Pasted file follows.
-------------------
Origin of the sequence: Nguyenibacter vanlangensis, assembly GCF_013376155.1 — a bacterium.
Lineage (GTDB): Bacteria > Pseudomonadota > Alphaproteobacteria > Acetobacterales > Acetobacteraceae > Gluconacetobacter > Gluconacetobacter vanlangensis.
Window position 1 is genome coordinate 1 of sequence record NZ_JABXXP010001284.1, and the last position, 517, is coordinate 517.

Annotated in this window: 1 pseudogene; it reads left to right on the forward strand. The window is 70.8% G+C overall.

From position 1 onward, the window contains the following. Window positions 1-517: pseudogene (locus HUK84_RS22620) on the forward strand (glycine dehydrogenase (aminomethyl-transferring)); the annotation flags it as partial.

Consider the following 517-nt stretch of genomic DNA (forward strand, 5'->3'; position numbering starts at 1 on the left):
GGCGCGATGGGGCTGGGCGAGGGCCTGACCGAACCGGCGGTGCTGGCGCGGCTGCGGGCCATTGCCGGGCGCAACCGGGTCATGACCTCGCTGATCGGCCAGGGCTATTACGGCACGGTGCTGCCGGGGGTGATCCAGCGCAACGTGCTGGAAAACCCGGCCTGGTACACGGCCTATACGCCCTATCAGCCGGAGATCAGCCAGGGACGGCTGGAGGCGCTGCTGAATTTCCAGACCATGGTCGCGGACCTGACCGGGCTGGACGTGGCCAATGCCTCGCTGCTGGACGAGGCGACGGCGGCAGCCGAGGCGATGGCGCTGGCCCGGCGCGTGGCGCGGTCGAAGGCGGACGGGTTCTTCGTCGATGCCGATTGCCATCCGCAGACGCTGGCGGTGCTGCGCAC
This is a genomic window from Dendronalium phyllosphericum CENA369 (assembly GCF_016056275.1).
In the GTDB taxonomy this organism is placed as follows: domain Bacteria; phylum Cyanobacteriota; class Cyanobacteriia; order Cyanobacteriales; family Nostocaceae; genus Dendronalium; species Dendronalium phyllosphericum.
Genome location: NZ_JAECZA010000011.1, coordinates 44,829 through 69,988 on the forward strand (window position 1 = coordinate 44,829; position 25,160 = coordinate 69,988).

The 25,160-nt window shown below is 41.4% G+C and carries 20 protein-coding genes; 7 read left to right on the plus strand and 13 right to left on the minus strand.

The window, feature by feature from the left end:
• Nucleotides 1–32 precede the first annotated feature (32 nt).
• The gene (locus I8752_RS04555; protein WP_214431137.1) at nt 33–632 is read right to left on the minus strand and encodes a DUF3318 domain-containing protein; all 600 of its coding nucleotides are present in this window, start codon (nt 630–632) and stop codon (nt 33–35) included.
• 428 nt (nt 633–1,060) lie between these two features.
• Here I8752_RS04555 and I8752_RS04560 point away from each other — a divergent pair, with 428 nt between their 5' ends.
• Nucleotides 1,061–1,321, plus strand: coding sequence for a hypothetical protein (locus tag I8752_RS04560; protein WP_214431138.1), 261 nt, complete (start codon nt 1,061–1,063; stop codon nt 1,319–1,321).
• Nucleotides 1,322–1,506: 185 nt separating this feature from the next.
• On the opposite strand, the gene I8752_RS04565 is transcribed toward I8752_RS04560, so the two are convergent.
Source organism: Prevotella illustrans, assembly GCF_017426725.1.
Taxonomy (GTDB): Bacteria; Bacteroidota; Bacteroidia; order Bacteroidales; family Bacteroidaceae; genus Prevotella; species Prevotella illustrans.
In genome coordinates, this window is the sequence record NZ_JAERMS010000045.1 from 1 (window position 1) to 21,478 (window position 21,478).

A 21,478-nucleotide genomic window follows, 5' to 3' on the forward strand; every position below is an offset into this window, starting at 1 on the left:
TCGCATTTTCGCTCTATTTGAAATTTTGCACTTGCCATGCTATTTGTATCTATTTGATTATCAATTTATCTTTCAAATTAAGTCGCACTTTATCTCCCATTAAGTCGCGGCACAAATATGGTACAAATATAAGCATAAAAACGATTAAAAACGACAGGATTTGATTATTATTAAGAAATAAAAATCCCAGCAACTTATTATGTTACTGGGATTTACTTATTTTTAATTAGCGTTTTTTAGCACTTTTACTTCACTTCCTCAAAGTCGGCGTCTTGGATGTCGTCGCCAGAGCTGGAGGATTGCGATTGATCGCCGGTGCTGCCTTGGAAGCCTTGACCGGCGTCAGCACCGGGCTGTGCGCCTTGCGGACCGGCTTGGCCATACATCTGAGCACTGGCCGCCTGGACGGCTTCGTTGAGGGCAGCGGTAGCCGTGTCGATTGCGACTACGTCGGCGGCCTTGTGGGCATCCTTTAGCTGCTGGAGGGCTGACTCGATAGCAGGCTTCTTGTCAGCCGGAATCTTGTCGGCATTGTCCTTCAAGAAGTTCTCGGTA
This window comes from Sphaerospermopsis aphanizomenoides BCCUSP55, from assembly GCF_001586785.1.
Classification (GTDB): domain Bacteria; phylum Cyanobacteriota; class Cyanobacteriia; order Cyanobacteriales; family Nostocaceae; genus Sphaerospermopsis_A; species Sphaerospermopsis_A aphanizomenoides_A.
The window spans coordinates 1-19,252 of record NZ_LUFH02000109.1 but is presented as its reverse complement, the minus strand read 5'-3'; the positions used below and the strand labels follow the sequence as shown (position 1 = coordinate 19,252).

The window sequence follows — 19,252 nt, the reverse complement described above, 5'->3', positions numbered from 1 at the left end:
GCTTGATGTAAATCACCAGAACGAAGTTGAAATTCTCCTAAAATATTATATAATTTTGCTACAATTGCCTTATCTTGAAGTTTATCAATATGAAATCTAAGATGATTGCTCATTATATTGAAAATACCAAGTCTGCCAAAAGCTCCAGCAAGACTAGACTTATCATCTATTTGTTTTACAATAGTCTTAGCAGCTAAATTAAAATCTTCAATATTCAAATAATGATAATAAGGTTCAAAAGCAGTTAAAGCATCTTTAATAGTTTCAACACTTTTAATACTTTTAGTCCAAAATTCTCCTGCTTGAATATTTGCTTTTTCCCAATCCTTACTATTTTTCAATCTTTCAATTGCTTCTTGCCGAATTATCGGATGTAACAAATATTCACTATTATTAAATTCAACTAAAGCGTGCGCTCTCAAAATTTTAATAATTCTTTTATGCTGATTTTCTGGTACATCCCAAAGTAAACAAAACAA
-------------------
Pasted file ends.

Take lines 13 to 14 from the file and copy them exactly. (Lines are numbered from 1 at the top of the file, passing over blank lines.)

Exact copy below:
• Nucleotides 1–32 precede the first annotated feature (32 nt).
• The gene (locus I8752_RS04555; protein WP_214431137.1) at nt 33–632 is read right to left on the minus strand and encodes a DUF3318 domain-containing protein; all 600 of its coding nucleotides are present in this window, start codon (nt 630–632) and stop codon (nt 33–35) included.